In God we receive a home away from home.

Abraham and Sarah trust God and leave all they have ever known. In God, we receive a home away from home. Click here to open a tab with the passage.

Antonin Dvorak’s New World Symphony’s piece, ‘Goin Home’ stirs great emotions within me. In the video, see Conductor Charles Dutoit and the Largo/Symphony Orchestra of India play this beautifully. The lyrics are apt and deeply resonate.

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One lens through which I view this passage of the call of Abraham and Sarah is that it is a call home. Ironically, this means they have to leave the only home, family, and place they have known. It’s an unnatural thing to say, “I’m going home,” while walking out your own door!

I also see Abraham and Sarah as a contrast to the Tower people – those who would not trust God as they went into the wild world. Instead, they wanted a permanent home in this world, which is always doomed to fail. Abraham (and Sarah) were not looking for a great name or a great tower, they were “looking forward to the city with foundations, whose architect and builder is God.” (Hebrews 11:10)

This passage is a turning point in the series of stories, which thus far have only yielded curses. Now there will be a blessing (used 5 times in 4 verses!). Another reversal, the Tower people didn’t want to be scattered, so they obstinately gathered. Abraham and Sarah are willing to be scattered by God and receive a promise that through them all nations will be gathered (that’s another Big, Big Story).

It is true, as my friend Rev. Matthew Watson at Christ City Church has said, that this world is beautiful and broken. We long to feel at ease here, to live the blessing of this miracle, and to “feel at home.” Yet, at the same time, we often feel as if we are foreigners, forever searching for that just-right fit. Though Scripture deeply values the ground upon which we walk, this terra firma is not our home. Our home is with God and one day God will make home among us. (Revelation 21) God is where we belong, indeed, in God, we live move, and have our being (Acts 17:28). The question becomes, while I am here, how shall I live? What would honor this life and God’s great love for me?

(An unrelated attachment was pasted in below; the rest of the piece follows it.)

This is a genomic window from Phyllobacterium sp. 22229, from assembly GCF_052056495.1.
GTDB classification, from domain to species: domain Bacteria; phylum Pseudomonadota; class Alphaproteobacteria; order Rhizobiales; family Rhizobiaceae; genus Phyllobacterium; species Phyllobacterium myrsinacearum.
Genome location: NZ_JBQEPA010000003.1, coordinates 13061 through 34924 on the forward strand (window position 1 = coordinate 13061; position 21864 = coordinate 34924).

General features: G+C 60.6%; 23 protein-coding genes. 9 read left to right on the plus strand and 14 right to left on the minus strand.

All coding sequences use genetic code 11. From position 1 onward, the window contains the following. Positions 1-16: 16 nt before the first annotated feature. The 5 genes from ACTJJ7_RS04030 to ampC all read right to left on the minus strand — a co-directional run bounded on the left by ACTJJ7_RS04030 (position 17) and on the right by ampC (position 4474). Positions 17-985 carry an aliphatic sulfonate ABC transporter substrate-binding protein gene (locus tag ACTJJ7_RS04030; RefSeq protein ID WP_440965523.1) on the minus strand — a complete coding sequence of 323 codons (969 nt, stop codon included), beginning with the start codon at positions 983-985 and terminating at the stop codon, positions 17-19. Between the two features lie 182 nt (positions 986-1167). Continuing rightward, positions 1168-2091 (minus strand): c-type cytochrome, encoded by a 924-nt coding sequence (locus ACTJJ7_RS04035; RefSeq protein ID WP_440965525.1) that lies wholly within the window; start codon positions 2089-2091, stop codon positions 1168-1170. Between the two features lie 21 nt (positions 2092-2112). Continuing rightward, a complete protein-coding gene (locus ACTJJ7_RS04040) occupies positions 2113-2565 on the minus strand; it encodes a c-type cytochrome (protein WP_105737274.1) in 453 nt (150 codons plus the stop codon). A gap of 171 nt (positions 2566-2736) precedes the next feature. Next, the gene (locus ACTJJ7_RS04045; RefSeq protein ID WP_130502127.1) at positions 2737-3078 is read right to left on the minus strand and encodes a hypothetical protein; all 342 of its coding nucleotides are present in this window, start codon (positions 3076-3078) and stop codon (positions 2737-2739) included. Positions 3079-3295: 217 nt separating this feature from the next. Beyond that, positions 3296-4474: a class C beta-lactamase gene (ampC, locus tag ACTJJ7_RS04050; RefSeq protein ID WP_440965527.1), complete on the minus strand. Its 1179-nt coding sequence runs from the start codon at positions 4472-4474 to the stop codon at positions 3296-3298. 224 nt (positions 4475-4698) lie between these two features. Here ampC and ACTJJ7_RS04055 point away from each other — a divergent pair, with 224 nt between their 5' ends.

God spills the beans on this question. Abraham and Sarah, I want you to go bravely (and we will see, Abraham is not always brave, but a bit of a chicken) and by your going I am going to bless you and through you, all the world will be blessed. Traveling with God, traveling for the good of others. Once again, they are opposite of the Tower people. In a turn of wit and wisdom, the life we have been given has been given for the good of others. We are blessed to bless others. Through the pursuit of justice, acts of kindness, and sharing the loving, caring presence of Christ as we go, we bless, help, encourage, and join God in beating back the thorns of the curse.

How will the world be blessed through Abraham and Sarah? Paul would later pick up on this idea, which deserves its own post, but I’ll link here and let you read. God keeps the promise to Abraham because through Abraham’s lineage comes Jesus Christ, who is the Savior of the world – meaning, not just Jews, but Gentiles are included in God’s acts of salvation. Read it here (Galatians 3)

When Abraham was out on the plain looking up at the canopy of stars and God said, “Your offspring will number this many. Count them if you can!” God was thinking of you. You are included in the Bible! Better yet, you are included in the benevolent intentions of God. You are indeed blessed, so let us leave our tents, go into the world, and magnify the God who is our home while we are away from home.

The call for us may be to trust God in the unknown next. Instead of looking for self-preservation alone and permanence here on earth, we seek to trust the words of the writer in Scripture, “The name of the LORD is a strong tower. The righteous run to it and are safe.” (Proverbs 18:10). We run to the LORD in our quest, with our questions, and with our hope. And as we are blessed by the grace of God, we give back to God in this world the gift of our actions – living worship.

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